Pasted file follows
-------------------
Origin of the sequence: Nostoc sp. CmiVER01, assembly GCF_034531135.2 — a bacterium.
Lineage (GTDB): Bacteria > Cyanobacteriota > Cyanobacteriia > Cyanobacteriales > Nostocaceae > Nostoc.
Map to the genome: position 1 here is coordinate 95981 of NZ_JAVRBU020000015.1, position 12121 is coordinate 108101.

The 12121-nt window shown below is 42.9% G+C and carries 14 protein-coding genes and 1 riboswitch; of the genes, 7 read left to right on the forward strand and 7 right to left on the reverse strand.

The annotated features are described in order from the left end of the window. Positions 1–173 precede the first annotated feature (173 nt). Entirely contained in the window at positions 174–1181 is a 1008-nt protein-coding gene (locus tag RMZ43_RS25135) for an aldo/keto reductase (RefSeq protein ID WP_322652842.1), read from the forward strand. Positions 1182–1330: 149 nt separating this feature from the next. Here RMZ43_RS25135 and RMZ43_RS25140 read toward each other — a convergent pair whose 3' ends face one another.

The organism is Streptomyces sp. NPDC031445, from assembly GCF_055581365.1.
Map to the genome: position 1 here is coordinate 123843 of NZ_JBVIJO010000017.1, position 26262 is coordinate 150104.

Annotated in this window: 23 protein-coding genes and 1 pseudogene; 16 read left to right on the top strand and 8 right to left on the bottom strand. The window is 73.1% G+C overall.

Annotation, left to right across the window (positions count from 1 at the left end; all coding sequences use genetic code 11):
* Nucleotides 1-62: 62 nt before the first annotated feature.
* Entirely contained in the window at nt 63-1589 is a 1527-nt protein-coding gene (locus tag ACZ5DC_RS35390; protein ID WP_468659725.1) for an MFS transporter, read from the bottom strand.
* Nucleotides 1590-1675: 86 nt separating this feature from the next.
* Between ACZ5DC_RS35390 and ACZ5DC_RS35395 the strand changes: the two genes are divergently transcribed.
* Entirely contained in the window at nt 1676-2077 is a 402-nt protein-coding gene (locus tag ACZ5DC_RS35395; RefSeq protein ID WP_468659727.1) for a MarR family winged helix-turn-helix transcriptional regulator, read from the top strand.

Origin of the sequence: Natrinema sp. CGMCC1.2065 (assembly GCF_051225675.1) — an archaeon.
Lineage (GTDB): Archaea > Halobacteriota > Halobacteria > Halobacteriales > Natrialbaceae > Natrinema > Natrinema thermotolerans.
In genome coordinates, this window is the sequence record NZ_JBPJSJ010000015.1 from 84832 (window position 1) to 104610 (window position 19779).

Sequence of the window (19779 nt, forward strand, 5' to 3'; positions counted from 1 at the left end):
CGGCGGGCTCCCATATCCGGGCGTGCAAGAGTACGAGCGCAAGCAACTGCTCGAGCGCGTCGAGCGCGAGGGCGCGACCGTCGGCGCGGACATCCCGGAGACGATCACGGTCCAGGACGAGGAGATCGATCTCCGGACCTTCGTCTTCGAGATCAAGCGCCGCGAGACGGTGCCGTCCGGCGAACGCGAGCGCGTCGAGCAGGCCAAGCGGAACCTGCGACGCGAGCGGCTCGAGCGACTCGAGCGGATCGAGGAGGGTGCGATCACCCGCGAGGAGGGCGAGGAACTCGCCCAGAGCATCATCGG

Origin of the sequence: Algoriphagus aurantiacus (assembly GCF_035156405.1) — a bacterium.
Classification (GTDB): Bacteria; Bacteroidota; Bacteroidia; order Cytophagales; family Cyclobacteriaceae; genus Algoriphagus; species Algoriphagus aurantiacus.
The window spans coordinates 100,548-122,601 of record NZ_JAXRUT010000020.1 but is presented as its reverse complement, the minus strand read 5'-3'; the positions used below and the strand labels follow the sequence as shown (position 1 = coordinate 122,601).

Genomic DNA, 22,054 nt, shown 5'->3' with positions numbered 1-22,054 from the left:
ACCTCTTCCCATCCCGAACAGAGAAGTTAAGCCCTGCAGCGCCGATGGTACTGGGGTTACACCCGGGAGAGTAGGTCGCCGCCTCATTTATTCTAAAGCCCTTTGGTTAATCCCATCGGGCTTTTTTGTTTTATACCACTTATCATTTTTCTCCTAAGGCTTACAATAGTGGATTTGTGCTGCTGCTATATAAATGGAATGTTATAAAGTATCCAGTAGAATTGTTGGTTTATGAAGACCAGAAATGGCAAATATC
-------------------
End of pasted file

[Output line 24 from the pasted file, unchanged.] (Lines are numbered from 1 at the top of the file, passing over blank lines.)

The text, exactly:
ACCTCTTCCCATCCCGAACAGAGAAGTTAAGCCCTGCAGCGCCGATGGTACTGGGGTTACACCCGGGAGAGTAGGTCGCCGCCTCATTTATTCTAAAGCCCTTTGGTTAATCCCATCGGGCTTTTTTGTTTTATACCACTTATCATTTTTCTCCTAAGGCTTACAATAGTGGATTTGTGCTGCTGCTATATAAATGGAATGTTATAAAGTATCCAGTAGAATTGTTGGTTTATGAAGACCAGAAATGGCAAATATC